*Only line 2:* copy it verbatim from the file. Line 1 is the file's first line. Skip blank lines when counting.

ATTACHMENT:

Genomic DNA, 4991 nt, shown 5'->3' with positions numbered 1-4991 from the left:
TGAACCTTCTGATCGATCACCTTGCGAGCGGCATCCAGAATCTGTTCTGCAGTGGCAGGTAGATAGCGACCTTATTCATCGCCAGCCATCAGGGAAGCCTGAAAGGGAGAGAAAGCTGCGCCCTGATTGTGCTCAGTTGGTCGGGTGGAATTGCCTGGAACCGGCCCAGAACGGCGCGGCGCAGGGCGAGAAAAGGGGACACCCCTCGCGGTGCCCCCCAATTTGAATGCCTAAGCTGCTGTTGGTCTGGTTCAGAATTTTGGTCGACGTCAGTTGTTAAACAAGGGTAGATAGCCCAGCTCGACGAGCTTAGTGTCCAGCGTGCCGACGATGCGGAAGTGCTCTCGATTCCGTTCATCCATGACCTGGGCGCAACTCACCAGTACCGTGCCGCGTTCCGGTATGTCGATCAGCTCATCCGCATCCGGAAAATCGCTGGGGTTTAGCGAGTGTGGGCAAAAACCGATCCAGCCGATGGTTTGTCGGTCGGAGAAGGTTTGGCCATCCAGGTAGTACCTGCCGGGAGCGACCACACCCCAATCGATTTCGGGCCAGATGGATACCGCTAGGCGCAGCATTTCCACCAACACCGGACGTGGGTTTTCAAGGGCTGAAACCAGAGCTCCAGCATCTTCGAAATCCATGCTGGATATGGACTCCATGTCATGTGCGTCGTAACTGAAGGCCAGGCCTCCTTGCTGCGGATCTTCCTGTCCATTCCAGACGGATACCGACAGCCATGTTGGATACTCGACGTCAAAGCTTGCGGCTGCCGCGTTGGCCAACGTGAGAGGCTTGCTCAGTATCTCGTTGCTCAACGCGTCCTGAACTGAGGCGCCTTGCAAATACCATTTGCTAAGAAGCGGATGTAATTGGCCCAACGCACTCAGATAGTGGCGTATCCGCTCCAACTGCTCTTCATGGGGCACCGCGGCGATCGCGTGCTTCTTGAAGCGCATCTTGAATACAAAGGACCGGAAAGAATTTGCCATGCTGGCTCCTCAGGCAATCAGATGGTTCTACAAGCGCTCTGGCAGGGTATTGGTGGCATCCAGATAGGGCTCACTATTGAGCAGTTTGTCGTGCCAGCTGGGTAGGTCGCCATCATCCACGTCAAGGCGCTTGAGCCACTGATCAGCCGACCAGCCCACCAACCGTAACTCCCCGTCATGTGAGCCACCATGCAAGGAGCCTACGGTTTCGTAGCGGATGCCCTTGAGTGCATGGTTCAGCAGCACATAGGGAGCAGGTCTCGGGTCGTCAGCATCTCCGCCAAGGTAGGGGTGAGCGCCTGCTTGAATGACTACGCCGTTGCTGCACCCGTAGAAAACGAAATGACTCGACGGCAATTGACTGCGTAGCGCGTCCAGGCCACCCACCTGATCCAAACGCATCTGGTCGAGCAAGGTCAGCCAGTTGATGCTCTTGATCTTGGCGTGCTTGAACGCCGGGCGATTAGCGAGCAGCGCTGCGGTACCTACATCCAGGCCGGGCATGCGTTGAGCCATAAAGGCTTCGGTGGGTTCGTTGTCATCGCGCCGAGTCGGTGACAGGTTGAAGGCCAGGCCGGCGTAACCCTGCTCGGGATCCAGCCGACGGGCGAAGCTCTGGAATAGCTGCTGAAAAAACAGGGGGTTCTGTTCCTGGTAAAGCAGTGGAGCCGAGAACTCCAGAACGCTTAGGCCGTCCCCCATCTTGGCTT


TGAACCTTCTGATCGATCACCTTGCGAGCGGCATCCAGAATCTGTTCTGCAGTGGCAGGTAGATAGCGACCTTATTCATCGCCAGCCATCAGGGAAGCCTGAAAGGGAGAGAAAGCTGCGCCCTGATTGTGCTCAGTTGGTCGGGTGGAATTGCCTGGAACCGGCCCAGAACGGCGCGGCGCAGGGCGAGAAAAGGGGACACCCCTCGCGGTGCCCCCCAATTTGAATGCCTAAGCTGCTGTTGGTCTGGTTCAGAATTTTGGTCGACGTCAGTTGTTAAACAAGGGTAGATAGCCCAGCTCGACGAGCTTAGTGTCCAGCGTGCCGACGATGCGGAAGTGCTCTCGATTCCGTTCATCCATGACCTGGGCGCAACTCACCAGTACCGTGCCGCGTTCCGGTATGTCGATCAGCTCATCCGCATCCGGAAAATCGCTGGGGTTTAGCGAGTGTGGGCAAAAACCGATCCAGCCGATGGTTTGTCGGTCGGAGAAGGTTTGGCCATCCAGGTAGTACCTGCCGGGAGCGACCACACCCCAATCGATTTCGGGCCAGATGGATACCGCTAGGCGCAGCATTTCCACCAACACCGGACGTGGGTTTTCAAGGGCTGAAACCAGAGCTCCAGCATCTTCGAAATCCATGCTGGATATGGACTCCATGTCATGTGCGTCGTAACTGAAGGCCAGGCCTCCTTGCTGCGGATCTTCCTGTCCATTCCAGACGGATACCGACAGCCATGTTGGATACTCGACGTCAAAGCTTGCGGCTGCCGCGTTGGCCAACGTGAGAGGCTTGCTCAGTATCTCGTTGCTCAACGCGTCCTGAACTGAGGCGCCTTGCAAATACCATTTGCTAAGAAGCGGATGTAATTGGCCCAACGCACTCAGATAGTGGCGTATCCGCTCCAACTGCTCTTCATGGGGCACCGCGGCGATCGCGTGCTTCTTGAAGCGCATCTTGAATACAAAGGACCGGAAAGAATTTGCCATGCTGGCTCCTCAGGCAATCAGATGGTTCTACAAGCGCTCTGGCAGGGTATTGGTGGCATCCAGATAGGGCTCACTATTGAGCAGTTTGTCGTGCCAGCTGGGTAGGTCGCCATCATCCACGTCAAGGCGCTTGAGCCACTGATCAGCCGACCAGCCCACCAACCGTAACTCCCCGTCATGTGAGCCACCATGCAAGGAGCCTACGGTTTCGTAGCGGATGCCCTTGAGTGCATGGTTCAGCAGCACATAGGGAGCAGGTCTCGGGTCGTCAGCATCTCCGCCAAGGTAGGGGTGAGCGCCTGCTTGAATGACTACGCCGTTGCTGCACCCGTAGAAAACGAAATGACTCGACGGCAATTGACTGCGTAGCGCGTCCAGGCCACCCACCTGATCCAAACGCATCTGGTCGAGCAAGGTCAGCCAGTTGATGCTCTTGATCTTGGCGTGCTTGAACGCCGGGCGATTAGCGAGCAGCGCTGCGGTACCTACATCCAGGCCGGGCATGCGTTGAGCCATAAAGGCTTCGGTGGGTTCGTTGTCATCGCGCCGAGTCGGTGACAGGTTGAAGGCCAGGCCGGCGTAACCCTGCTCGGGATCCAGCCGACGGGCGAAGCTCTGGAATAGCTGCTGAAAAAACAGGGGGTTCTGTTCCTGGTAAAGCAGTGGAGCCGAGAACTCCAGAACGCTTAGGCCGTCCCCCATCTTGGCTT